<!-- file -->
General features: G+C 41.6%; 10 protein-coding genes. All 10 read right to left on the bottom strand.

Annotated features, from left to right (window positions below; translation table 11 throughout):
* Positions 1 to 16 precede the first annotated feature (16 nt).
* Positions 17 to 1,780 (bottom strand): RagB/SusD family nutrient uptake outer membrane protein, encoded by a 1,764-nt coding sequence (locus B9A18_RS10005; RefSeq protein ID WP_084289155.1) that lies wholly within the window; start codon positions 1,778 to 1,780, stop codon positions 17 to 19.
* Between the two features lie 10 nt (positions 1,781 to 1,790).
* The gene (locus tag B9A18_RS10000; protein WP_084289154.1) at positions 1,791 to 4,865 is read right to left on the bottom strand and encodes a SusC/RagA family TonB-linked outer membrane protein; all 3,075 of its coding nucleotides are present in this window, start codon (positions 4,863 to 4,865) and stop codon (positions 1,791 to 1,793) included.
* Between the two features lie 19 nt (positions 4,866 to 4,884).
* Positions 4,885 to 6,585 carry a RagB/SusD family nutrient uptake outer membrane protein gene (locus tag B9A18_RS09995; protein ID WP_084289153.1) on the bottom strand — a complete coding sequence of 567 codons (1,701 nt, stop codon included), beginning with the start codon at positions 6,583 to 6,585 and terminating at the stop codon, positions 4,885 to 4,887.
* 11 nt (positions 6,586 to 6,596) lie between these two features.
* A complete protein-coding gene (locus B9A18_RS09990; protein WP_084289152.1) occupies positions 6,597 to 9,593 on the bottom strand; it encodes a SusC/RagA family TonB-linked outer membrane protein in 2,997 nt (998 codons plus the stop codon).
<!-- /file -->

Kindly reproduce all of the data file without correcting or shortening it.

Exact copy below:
General features: G+C 41.6%; 10 protein-coding genes. All 10 read right to left on the bottom strand.

Annotated features, from left to right (window positions below; translation table 11 throughout):
* Positions 1 to 16 precede the first annotated feature (16 nt).
* Positions 17 to 1,780 (bottom strand): RagB/SusD family nutrient uptake outer membrane protein, encoded by a 1,764-nt coding sequence (locus B9A18_RS10005; RefSeq protein ID WP_084289155.1) that lies wholly within the window; start codon positions 1,778 to 1,780, stop codon positions 17 to 19.
* Between the two features lie 10 nt (positions 1,781 to 1,790).
* The gene (locus tag B9A18_RS10000; protein WP_084289154.1) at positions 1,791 to 4,865 is read right to left on the bottom strand and encodes a SusC/RagA family TonB-linked outer membrane protein; all 3,075 of its coding nucleotides are present in this window, start codon (positions 4,863 to 4,865) and stop codon (positions 1,791 to 1,793) included.
* Between the two features lie 19 nt (positions 4,866 to 4,884).
* Positions 4,885 to 6,585 carry a RagB/SusD family nutrient uptake outer membrane protein gene (locus tag B9A18_RS09995; protein ID WP_084289153.1) on the bottom strand — a complete coding sequence of 567 codons (1,701 nt, stop codon included), beginning with the start codon at positions 6,583 to 6,585 and terminating at the stop codon, positions 4,885 to 4,887.
* 11 nt (positions 6,586 to 6,596) lie between these two features.
* A complete protein-coding gene (locus B9A18_RS09990; protein WP_084289152.1) occupies positions 6,597 to 9,593 on the bottom strand; it encodes a SusC/RagA family TonB-linked outer membrane protein in 2,997 nt (998 codons plus the stop codon).